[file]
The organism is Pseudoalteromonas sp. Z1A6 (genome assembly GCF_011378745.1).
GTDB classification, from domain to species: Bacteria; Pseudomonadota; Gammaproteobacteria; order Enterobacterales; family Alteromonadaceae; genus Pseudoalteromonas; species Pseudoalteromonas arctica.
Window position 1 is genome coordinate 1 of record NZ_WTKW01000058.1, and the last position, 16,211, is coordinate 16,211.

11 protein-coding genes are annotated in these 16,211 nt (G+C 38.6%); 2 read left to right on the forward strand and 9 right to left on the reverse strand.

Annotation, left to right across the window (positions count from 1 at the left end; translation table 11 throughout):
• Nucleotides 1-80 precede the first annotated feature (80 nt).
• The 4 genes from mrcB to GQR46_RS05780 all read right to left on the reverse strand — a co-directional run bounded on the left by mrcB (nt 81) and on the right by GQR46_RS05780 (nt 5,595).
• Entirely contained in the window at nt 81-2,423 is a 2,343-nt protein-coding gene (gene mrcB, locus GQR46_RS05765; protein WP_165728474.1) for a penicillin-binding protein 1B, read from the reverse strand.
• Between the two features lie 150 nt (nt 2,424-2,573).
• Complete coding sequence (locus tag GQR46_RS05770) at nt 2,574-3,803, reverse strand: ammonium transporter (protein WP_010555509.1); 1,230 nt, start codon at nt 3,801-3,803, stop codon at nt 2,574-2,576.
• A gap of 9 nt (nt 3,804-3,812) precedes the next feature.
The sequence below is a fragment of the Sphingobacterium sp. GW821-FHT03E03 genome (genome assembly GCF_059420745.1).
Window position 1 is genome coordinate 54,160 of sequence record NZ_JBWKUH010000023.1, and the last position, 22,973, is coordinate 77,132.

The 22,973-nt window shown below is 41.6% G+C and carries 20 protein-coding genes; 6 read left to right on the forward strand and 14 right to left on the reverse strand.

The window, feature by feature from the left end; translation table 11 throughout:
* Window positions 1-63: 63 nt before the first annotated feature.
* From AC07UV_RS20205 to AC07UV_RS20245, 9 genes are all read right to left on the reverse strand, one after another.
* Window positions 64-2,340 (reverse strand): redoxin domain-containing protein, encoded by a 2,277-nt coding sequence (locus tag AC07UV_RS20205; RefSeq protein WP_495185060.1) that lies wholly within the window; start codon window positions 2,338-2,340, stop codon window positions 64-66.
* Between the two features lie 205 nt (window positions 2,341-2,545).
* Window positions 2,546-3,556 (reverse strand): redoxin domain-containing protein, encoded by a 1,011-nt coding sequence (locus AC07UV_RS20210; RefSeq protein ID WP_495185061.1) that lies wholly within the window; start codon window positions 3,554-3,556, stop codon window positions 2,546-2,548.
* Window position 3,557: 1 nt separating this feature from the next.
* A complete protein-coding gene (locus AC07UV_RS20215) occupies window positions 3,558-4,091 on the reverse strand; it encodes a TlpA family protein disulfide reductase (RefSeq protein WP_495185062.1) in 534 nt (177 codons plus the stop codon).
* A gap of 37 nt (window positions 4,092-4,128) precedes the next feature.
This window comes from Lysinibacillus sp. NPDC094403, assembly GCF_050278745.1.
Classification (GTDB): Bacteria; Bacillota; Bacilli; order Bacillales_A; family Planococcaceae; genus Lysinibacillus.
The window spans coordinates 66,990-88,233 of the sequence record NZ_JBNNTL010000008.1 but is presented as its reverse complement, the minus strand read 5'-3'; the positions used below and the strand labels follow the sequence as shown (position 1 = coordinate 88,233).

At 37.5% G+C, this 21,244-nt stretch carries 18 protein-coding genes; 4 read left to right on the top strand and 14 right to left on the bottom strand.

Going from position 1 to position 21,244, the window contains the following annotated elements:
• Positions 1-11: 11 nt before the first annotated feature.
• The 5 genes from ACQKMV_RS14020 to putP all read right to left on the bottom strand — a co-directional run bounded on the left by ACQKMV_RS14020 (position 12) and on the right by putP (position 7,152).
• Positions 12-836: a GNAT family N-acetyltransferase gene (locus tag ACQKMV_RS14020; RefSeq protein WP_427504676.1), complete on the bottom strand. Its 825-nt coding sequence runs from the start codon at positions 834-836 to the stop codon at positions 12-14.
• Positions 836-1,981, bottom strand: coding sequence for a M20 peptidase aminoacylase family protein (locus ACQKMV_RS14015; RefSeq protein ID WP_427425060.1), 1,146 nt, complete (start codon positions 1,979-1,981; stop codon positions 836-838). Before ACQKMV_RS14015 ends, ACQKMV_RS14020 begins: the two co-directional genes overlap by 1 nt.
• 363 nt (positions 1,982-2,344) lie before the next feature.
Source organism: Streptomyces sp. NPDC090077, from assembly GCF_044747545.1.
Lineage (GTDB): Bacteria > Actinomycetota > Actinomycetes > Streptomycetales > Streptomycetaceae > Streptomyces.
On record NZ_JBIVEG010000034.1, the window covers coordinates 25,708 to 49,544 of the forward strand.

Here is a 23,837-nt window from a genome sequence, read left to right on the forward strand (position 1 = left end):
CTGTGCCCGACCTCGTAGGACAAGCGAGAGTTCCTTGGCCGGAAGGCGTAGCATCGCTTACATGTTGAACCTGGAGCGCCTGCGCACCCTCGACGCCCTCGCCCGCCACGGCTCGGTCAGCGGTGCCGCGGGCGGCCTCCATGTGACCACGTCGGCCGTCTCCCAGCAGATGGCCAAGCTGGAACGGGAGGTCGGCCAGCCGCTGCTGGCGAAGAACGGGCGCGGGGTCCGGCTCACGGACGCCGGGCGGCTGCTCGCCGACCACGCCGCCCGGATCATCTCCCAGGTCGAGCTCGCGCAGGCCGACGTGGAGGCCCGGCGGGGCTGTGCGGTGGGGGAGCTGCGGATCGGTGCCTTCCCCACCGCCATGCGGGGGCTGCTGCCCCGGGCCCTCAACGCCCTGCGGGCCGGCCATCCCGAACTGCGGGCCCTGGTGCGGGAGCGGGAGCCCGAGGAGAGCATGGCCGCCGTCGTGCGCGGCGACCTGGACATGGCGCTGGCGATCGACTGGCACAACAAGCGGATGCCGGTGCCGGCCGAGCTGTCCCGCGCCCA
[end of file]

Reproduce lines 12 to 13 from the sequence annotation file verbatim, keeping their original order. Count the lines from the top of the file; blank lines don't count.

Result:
The sequence below is a fragment of the Sphingobacterium sp. GW821-FHT03E03 genome (genome assembly GCF_059420745.1).
Window position 1 is genome coordinate 54,160 of sequence record NZ_JBWKUH010000023.1, and the last position, 22,973, is coordinate 77,132.